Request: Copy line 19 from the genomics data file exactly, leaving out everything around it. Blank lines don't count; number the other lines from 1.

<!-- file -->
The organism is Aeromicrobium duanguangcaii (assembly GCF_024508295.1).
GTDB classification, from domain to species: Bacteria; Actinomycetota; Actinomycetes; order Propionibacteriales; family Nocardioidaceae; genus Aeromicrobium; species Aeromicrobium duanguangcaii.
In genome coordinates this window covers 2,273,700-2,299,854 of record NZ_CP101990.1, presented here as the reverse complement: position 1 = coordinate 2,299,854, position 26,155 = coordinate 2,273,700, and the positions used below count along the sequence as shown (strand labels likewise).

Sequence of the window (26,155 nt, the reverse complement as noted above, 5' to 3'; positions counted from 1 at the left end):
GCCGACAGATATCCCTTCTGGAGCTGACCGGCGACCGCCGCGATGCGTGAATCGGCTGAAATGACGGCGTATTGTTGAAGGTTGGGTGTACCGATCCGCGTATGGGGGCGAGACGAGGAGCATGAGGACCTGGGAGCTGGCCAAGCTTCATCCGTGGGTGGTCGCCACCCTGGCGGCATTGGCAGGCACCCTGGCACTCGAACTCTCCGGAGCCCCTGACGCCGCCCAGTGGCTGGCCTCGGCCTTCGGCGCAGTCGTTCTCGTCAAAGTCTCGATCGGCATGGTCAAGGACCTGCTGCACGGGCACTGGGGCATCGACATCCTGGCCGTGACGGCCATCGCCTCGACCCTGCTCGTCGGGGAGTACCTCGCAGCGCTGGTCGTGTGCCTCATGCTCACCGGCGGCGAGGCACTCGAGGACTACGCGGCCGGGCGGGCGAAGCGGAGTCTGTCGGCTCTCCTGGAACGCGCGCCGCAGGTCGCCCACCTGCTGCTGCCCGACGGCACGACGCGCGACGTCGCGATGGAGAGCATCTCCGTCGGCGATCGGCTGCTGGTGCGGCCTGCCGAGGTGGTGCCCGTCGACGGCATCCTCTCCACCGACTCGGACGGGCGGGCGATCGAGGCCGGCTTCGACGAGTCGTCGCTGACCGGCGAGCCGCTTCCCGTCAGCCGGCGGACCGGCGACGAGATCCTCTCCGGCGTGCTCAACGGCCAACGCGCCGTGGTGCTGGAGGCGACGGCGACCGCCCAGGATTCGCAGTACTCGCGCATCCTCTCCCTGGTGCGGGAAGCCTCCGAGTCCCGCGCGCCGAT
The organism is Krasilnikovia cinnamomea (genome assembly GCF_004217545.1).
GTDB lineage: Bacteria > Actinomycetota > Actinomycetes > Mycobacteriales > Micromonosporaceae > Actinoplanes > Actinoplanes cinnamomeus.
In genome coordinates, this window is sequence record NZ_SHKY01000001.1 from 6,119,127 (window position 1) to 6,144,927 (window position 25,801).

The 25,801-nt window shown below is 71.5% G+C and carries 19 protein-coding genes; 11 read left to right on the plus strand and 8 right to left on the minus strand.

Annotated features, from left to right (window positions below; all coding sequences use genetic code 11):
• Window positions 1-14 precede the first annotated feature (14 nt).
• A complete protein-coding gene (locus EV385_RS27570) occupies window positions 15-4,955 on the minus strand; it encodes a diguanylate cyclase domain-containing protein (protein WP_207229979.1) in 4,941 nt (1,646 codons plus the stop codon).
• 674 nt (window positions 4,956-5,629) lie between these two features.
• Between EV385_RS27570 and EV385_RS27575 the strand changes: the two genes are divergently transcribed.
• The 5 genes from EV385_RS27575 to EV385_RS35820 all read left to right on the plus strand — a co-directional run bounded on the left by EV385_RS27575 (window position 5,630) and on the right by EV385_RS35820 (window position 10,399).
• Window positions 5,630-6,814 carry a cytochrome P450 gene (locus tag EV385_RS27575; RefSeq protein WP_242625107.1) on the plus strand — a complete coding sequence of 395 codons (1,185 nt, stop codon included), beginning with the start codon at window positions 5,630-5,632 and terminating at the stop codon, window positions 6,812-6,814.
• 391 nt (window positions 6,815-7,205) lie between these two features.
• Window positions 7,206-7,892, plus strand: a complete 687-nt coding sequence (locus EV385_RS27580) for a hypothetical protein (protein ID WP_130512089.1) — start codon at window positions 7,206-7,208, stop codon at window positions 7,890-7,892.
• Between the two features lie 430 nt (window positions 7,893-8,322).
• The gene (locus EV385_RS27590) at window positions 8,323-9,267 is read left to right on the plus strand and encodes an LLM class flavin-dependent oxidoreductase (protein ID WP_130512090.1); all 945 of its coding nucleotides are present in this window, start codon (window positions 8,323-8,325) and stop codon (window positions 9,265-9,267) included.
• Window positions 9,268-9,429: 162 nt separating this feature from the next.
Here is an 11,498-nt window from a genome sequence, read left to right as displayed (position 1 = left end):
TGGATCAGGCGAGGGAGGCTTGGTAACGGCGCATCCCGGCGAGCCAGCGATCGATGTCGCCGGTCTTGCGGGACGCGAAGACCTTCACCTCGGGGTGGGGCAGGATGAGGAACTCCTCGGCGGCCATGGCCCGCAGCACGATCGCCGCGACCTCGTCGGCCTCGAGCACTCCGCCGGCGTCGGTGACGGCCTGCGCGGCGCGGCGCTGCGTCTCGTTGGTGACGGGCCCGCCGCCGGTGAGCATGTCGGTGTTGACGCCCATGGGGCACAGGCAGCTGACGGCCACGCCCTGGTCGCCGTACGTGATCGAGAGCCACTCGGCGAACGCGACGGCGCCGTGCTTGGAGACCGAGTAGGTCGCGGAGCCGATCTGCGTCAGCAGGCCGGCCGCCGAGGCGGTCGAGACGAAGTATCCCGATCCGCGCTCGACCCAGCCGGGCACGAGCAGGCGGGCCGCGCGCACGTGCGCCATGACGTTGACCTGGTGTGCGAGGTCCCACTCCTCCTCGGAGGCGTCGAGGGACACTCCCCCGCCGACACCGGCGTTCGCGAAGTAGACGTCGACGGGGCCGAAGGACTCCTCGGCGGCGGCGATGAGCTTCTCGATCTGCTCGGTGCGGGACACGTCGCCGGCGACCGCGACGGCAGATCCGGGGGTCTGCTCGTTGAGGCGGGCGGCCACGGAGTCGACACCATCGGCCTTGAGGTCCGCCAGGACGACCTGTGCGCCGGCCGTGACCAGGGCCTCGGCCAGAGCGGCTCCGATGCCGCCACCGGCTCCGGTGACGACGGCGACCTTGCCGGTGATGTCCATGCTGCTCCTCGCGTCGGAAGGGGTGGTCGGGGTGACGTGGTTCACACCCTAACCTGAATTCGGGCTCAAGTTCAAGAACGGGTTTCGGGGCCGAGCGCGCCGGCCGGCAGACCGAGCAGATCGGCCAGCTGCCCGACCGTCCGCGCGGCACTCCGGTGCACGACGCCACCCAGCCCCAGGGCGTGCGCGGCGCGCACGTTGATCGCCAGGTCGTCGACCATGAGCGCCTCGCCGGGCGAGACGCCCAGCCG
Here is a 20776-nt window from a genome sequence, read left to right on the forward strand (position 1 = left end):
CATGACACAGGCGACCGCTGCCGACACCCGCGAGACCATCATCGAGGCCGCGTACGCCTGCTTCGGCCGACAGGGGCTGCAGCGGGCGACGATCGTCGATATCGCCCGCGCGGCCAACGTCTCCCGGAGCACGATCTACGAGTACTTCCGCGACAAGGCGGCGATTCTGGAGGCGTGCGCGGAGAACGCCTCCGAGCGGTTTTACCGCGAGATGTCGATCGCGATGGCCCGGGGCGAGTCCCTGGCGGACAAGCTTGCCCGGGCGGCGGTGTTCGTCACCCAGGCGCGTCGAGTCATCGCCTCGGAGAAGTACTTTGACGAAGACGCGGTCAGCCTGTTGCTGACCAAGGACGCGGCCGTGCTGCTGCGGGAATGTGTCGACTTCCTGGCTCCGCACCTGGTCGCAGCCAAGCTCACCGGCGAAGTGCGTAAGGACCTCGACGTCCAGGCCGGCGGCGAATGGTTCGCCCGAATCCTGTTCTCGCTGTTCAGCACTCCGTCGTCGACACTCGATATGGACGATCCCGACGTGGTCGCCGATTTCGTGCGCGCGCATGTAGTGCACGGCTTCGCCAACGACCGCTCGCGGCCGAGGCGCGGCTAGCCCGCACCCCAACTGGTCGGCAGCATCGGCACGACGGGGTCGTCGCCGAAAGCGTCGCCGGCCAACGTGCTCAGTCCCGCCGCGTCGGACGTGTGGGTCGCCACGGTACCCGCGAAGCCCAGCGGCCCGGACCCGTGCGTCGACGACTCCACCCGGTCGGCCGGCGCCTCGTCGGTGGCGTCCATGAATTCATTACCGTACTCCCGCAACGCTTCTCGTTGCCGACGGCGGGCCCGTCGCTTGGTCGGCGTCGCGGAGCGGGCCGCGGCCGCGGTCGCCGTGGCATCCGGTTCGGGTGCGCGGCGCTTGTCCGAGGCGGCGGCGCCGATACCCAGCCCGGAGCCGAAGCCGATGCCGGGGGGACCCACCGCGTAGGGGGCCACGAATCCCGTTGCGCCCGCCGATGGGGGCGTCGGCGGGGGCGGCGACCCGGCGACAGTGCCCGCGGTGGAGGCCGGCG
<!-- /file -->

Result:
• Between the two features lie 430 nt (window positions 7,893-8,322).